Facilities Management is offsetting diminished trash and recycling services by encouraging everyone to pitch in
By Chris Kelleher
July 21, 2009
In the face of historic budget cuts, University of Minnesota departments have to find creative ways to cut costs and streamline operations. Facilities Management (FM) is no exception. FM began fiscal year 2009 with 522 custodial positions and now has just 459. To offset this resource loss, individuals are being asked to empty their own trash containers.
Anticipating budget cuts, Facilities Management began a pilot program in January whereby individuals manage their own deskside trash and recycling. Instead of having a custodian remove their trash daily, they empty their own wastebasket into a communal container emptied daily by FM staff. Pilot participant surveys indicate that 90 percent of respondents believe the new service meets their needs.
Campuswide changes save $3 million
Based on the pilot’s success, the new service will begin anywhere between July 20 and August 14. Each UMTC campus building's custodial service will be reduced as follows:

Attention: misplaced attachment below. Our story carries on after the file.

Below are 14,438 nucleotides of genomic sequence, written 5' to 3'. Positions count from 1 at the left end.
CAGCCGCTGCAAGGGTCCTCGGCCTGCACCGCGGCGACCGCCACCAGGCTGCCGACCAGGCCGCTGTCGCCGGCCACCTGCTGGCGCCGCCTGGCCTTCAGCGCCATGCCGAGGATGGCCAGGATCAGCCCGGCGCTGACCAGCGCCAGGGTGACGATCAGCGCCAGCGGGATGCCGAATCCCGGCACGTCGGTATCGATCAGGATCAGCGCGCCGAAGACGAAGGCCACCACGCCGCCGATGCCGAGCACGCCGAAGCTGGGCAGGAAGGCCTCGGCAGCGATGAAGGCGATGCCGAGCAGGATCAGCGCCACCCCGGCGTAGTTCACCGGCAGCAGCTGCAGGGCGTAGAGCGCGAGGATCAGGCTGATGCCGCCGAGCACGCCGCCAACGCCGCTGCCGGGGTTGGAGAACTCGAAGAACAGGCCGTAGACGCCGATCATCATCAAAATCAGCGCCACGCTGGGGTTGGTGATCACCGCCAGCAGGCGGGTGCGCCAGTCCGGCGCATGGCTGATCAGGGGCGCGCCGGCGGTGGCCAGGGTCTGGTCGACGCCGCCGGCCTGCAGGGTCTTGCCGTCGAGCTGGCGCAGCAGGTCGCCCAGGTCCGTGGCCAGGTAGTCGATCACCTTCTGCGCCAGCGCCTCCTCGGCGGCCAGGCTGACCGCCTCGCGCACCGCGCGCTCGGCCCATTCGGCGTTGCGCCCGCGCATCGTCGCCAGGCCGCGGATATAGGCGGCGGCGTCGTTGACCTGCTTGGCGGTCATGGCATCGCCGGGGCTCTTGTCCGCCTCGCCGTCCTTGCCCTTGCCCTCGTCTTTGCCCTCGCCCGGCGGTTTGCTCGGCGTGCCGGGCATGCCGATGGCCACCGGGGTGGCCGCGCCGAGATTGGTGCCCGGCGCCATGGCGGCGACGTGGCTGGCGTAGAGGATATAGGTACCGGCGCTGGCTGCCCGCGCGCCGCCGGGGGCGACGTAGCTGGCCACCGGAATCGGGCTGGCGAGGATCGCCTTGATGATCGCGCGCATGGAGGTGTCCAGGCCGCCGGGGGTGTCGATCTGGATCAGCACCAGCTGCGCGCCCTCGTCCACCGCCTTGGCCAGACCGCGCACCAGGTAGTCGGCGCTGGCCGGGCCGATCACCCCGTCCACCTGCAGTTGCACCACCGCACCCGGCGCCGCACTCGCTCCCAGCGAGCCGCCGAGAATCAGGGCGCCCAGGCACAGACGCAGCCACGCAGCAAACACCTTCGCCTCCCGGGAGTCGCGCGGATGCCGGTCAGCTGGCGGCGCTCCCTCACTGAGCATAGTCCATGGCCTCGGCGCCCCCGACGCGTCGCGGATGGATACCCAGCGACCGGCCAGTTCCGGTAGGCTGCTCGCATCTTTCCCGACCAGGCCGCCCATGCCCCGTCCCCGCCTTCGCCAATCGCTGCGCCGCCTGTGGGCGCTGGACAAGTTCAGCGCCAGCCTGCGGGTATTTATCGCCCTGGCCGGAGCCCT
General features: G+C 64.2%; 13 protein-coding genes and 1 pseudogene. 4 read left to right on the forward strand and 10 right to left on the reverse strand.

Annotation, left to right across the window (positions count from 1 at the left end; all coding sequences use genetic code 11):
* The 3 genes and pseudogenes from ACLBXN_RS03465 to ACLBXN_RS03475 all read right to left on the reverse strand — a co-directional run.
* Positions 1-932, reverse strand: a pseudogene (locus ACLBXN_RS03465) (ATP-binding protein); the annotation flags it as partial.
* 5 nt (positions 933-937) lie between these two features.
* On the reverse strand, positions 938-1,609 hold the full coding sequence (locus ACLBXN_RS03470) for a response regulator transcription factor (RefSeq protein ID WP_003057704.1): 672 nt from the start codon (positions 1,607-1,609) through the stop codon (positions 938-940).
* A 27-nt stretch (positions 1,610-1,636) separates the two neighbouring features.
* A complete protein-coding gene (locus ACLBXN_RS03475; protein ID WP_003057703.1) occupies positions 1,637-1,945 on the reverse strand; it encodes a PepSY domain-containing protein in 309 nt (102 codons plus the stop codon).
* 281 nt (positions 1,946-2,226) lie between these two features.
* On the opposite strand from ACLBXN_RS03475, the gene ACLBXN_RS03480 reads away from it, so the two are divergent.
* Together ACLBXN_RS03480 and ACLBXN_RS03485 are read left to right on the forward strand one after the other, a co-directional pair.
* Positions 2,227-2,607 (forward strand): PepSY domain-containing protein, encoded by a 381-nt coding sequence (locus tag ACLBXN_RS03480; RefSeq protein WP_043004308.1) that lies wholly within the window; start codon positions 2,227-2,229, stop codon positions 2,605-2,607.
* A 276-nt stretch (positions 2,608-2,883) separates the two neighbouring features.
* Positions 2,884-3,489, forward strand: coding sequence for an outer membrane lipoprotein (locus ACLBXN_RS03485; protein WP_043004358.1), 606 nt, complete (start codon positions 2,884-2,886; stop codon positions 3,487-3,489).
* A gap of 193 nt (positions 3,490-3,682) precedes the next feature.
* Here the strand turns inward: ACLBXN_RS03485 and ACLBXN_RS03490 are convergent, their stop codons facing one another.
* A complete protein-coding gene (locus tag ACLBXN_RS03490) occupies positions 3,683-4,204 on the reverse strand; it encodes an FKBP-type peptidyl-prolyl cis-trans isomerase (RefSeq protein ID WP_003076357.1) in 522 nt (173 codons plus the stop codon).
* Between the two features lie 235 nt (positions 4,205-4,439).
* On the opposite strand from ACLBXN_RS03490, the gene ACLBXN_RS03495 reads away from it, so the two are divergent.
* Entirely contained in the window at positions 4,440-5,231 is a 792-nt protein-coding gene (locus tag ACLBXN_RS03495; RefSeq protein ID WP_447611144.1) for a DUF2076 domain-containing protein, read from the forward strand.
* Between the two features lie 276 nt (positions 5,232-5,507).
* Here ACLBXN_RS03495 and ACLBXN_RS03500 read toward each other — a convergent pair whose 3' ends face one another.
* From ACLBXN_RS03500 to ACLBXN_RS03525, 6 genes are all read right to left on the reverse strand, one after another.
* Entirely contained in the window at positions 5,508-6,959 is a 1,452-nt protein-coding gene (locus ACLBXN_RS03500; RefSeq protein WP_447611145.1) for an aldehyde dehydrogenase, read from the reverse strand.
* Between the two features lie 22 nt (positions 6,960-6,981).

• Office trash and cleaning service goes from five days to one day per week
• Research lab trash and cleaning service goes from five days to three days per week
On the days custodians no longer clean offices and labs, U faculty and staff will now be asked to empty their own deskside waste and recycling into large communal containers or "Quads." FM will provide extra bag liners at desks and will post schedules for when each office, cube, or lab will be cleaned. Implementing these changes campuswide will save the University $3 million.
Everyone pitching in
Until implementation of this program, the U of M had been the only Big Ten school with daily office and lab custodial service. While reducing custodial services places more responsibility on customers, most pilot participants have embraced the changes.
School of Dentistry dean Patrick Lloyd comments about his department's participation in the pilot, "Not only has the transition been smooth, it hasn't required much additional effort. And everyone seems to feel good about the potential impact both financially and environmentally."
By relying on faculty and staff to manage their own deskside waste, FM can focus its diminished resources more on public spaces.
President Bruininks has welcomed and invites such creative ways to help balance University budgets, and he believes the campus community is up to the task. "We all have to pitch in to reduce costs and increase efficiency at the University," he says. "Our individual efforts every day will result in millions of dollars in savings—it all adds up."
For more about Facilities Management, visit the FM Web site.
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Last modified on July 21, 2009